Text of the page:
The future of machines with feelings

Experts say machines that monitor and respond to our emotions will soon be ubiquitous: What could go wrong?

Photo illustration by Sarah MacKinnon and Richard Redditt

Photo illustration by Sarah MacKinnon and Richard Redditt

Is something missing from your relationship with your smartphone? Do you crave deeper intimacy with your cable box? Are you dreaming of the day you finally bond with your refrigerator?

Hope is on the way, weirdo. According to an article in The New Yorker, researchers are imbuing machines and devices with the capacity “to read our feelings and react in ways that have come to seem startlingly human.” Scientific consensus: we are only a few short years away from living in a world in which we can disappoint our dishwasher.

Some of these software programs instantly analyze our facial expressions. Others monitor our gestures or the inflection in our voices. For the most part, they can swiftly calculate when we’re happy, or sad, or confused. Some programs still struggle with the meaning of raised eyebrows—but they’ve got it narrowed down to “surprise” and “hilarious Nicole Kidman Botox impression.”

Experts believe that emotionally responsive devices will soon be “ubiquitous,” which is great news if you’ve always wanted a blender as your BFF. “Ten years down the line,” a researcher said, “we won’t remember what it was like when we couldn’t just frown at our device, and our device would say, ‘Oh, you didn’t like that, did you?’ ” Doesn’t that sound awesome helpful cool inevitable?

The pace of progress in this field will surely lead to tough questions, such as, “Will these devices infringe on privacy rights?” and “How can I stop my toaster from rolling its eyes at my bunny slippers?” And then there’s the biggest unknown: how will this invasive yet intriguing technology ultimately be used? Will it be harnessed for the betterment of society as a whole? Or for a second reason that isn’t as totally naive as that first one?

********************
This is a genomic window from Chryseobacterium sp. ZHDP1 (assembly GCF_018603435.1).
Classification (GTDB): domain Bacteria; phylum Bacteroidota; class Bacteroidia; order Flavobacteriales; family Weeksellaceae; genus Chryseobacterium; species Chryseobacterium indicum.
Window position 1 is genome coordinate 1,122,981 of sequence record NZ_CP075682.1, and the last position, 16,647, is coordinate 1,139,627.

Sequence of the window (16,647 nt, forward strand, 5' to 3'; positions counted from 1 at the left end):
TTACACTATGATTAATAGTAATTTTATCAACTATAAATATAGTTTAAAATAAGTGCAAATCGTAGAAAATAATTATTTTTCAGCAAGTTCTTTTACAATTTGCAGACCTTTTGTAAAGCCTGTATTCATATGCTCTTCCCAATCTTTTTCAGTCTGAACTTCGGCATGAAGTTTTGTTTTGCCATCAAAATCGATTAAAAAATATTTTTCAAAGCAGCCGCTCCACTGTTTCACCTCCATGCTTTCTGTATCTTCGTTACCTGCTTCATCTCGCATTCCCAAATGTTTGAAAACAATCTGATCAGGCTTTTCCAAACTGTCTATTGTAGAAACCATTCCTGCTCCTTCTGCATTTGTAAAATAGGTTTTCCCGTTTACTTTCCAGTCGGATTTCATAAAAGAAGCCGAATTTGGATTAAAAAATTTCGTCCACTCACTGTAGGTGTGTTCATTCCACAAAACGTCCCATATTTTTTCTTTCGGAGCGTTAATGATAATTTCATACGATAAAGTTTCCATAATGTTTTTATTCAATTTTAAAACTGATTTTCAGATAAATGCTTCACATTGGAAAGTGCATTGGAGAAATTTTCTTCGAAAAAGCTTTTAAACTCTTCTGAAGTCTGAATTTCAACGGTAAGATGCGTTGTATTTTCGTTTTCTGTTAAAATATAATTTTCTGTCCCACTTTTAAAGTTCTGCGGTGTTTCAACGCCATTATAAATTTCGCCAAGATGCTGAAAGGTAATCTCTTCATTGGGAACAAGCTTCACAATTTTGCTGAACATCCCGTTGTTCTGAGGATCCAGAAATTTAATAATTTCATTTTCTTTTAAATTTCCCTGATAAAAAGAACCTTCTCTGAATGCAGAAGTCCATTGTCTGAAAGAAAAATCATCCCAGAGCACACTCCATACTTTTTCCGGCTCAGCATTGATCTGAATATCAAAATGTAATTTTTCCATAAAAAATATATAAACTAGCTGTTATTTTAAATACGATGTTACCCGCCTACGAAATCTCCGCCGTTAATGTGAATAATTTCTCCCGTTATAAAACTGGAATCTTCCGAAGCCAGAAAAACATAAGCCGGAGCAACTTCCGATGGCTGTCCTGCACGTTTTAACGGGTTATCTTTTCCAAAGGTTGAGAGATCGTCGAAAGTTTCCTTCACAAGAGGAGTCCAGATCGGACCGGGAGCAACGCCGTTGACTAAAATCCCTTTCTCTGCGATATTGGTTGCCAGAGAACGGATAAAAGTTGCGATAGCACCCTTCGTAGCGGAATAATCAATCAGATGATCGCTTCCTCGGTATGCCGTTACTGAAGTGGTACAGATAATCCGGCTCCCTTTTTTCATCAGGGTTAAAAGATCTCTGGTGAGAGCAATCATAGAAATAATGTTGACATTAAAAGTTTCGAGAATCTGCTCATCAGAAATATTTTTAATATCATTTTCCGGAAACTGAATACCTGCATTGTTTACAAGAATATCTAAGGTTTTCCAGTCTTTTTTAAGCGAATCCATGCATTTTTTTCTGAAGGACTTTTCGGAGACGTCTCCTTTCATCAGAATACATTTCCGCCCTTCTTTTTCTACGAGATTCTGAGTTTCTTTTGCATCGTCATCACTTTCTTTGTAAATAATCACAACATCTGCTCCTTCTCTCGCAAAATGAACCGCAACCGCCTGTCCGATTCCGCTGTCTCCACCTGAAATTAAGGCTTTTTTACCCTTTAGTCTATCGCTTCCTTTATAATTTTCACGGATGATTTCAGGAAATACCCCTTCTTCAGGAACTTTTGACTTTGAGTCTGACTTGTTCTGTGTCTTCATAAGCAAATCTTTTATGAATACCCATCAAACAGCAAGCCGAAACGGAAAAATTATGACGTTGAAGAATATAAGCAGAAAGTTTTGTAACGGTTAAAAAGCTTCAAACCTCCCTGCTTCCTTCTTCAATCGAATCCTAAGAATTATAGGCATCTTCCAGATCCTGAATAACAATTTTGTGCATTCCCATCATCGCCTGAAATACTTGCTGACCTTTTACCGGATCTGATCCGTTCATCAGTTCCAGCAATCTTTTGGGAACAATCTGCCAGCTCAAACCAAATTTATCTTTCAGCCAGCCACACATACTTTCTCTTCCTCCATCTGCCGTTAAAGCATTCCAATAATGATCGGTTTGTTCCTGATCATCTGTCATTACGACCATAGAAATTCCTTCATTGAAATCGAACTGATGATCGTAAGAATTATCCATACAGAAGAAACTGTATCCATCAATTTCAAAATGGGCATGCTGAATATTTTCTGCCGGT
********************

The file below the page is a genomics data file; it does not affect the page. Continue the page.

To find our way to an answer, let’s consider the work of Rana el Kaliouby, a brilliant scientist who is featured in the New Yorker article. Kaliouby wanted to develop technologies that could help autistic children better respond to the range of human emotions. She had noble goals and big dreams. Now, after many years, she has these technologies at her disposal—and so naturally she’s ditched the autism plan and is helping huge corporations test market their TV commercials.

That’s only one application of this technology. Companies have already filed patents for “emotion-sensing vending machines” and for an ATM capable of gauging whether a customer is “relaxed” enough to be receptive to advertising. Anheuser-Busch is even working on a “responsive” beer bottle—although they could probably save a ton of money by just telling every Bud Light drinker that the bottle turns brown when they’re horny.

Kaliouby is totally psyched about the potential of the “emotion economy”—so maybe we should be, too. Think of all that will change. Now when hackers swipe data from the cloud, they’ll get your credit card information, your buck-naked selfies and evidence that you cried at the ending of Transformers 2. And who among us doesn’t look forward to a day when corporations can quietly monitor the emotional state of their employees?

Smithers: Sir, our facial probes indicate happiness is down eight per cent this morning.

Burns: Release the YouTube video of that bulldog bouncing on a trampoline!

Or consider the humble cable box. In the U.S., the industry is reportedly working on models capable of scanning a room, identifying its occupants and tracking actions, such as eating, reading and, ahem, “cuddling.”

This data could be used to determine the ads you see. Just have a fight with your spouse? Your cable box may choose to show you an ad for a marriage counsellor. Just have a fight with your cable box? Your cable box may choose to show you a huge pixelated middle finger and 12 consecutive hours of The Nanny.

Meanwhile, Kaliouby’s start-up company is keen to partner with corporations to identify your emotional state and “monetize those moments,” which doesn’t sound creepy or gross at all.

Confused about what she has in mind? Kaliouby offers an example. When your phone senses you’re having a sad moment, maybe that would be a good time for Kleenex to send you a coupon? Wouldn’t that be super? And why stop there? Hello, we are a huge faceless corporation that totally cares your dog just died. Here’s a coupon for 20 cents off a new dog! All better now?

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